Lord Edward Somerset
|Lord Edward Somerset
|Member of Parliament
for Monmouth, Gloucestershire and Cirencester
|Born||19 December 1776|
|Died||1 September 1842|
|Spouse(s)||Louisa Augusta Courtenay|
|Children||Edward Arthur Somerset|
Joining the 15th Light Dragoons in 1793, he became captain in the following year, and received a majority after serving as aide-de-camp to the duke of York in the Dutch expedition of 1799. At the end of 1800 he became a lieutenant-colonel, and in 1801 received the command of the 4th Dragoons. From 1799 to 1802 he represented the Monmouth Boroughs in the House of Commons, from 1803 to 1823 sat for Gloucestershire and from 1834 to 1837 was MP for Cirencester.
He commanded his regiment at the battles of Talavera and Buçaco, and in 1810 received a colonelcy and the appointment of ADC to the king. In 1811, along with the 3rd Dragoon Guards, the 4th Dragoons fought a notable cavalry action at Usagre, and in 1812 Lord Edward Somerset was engaged in the great charge of Le Marchant's heavy cavalry at Salamanca. His conduct on this occasion (he captured five guns at the head of a single squadron) won him further promotion, and he made the remaining campaigns as a major-general at the head of the Hussar brigade (7th, 10th and 15th Hussars).
At Orthes he won further distinction by his pursuit of the enemy; he was made KCB, and received the thanks of parliament. At Waterloo he was in command of the Household Cavalry Brigade, which distinguished itself not less by its stern and patient endurance of the enemy's fire than by its celebrated charge on the cuirassiers of Milhaud's corps.
The brigadier was particularly mentioned in Wellington's despatches, and received the thanks of parliament as well as the Army Gold Cross with one clasp for his services at Talavera, Salamanca, Vitoria, Orthez, and Toulouse; the Maria Theresa and other much-prized foreign orders.
He died a general and GCB in 1842.
On 17 October 1805 he married Lady Louisa Augusta Courtenay (1781 - 8 February 1825), a younger daughter of William Courtenay, 8th Earl of Devon, with whom he had several children, three sons and five daughters:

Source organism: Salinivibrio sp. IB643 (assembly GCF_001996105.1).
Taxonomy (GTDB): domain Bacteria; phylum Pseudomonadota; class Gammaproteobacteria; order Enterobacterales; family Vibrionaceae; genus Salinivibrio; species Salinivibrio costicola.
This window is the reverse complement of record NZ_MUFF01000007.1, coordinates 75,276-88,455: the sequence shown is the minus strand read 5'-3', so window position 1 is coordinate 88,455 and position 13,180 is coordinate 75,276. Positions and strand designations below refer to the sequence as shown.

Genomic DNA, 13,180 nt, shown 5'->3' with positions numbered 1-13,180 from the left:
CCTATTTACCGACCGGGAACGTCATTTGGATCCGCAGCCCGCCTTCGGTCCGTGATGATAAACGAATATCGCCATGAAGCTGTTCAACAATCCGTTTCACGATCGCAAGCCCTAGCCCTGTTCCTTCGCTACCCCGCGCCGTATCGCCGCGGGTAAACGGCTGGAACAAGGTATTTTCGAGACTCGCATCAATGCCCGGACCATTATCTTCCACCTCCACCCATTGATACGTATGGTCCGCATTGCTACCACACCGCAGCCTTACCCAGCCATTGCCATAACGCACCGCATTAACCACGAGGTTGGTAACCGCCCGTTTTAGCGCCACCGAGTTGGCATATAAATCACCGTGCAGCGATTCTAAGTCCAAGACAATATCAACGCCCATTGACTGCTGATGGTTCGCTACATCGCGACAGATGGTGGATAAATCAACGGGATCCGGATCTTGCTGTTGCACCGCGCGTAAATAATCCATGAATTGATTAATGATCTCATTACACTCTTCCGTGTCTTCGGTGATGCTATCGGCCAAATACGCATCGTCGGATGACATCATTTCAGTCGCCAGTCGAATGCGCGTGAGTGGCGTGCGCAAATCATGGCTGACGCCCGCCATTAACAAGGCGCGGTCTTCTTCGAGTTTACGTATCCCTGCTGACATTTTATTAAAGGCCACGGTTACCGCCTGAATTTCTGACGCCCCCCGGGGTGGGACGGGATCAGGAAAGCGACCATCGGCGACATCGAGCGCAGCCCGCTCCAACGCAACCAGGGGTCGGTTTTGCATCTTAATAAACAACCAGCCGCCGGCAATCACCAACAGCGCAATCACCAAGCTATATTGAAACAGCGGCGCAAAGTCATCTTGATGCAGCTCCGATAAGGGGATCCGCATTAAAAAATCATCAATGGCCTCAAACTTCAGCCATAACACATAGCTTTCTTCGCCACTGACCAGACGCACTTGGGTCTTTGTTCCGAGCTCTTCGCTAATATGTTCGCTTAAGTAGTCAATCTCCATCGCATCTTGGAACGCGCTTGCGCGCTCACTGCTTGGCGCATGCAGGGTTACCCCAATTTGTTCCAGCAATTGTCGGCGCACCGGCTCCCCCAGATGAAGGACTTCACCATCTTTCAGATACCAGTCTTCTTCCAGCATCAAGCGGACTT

- Robert Henry Somerset (1806–1807)
- Louisa Isabella Somerset (1807–1888) who died unmarried.
- Frances Caroline Somerset, later Mrs Theophilus Clive (1808–1890) who married 1840 Theophilus Clive (d. 1875), and had issue 1 son who left descendants.
- Blanche Somerset, later Mrs Charles Locke (1811–1879) who married 1845, Rev. Charles Courtenay Locke (d. 1848) with no issue, 
- Matilda Elizabeth Somerset, later Mrs Horace Marryat (1815-3 April 1905) (portrait 1843) who married 1842 Horace Marryat, and had issue two sons - Adrian Somerset Marryat (b 1844) and Frederick Marryat (b 1851), and one daughter Ida Horatia Charlotte Marryat (1843–1910) who married 19 September (not November) 1863 (div 1889'Count Gustavus Frederick Bonde (1842–1909), a Swedish nobleman, with issue. The three Marryat children were  in Rome by the young Frederick Leighton. Horace Marryat was a much younger brother of the naval officer and writer Frederick Marryat (1792–1848)
- Lt-Gen. Edward Arthur Somerset (1817–1886) married Agatha Miles (1827 - 1912), daughter of Sir William Miles, Bt and had one son (Lieut Edward William Henry Somerset, 25th January 1866 - 20th March 1890, who died unmarried) and eight daughters.
- Georgina Emily Somerset, later the Hon. Mrs Robert Lawley (1819-?) who married 1852 Hon Robert Neville Lawley (who died 1891), and died without issue.
- Augustus Charles Stapleton Somerset (1821–1854) who died unmarried.
- This article incorporates text from a publication now in the public domain: Chisholm, Hugh, ed. (1911). Encyclopædia Britannica (11th ed.). Cambridge University Press.
- Hansard 1803–2005: contributions in Parliament by Lord Edward Somerset
- British cavalry of the Napoleonic Wars
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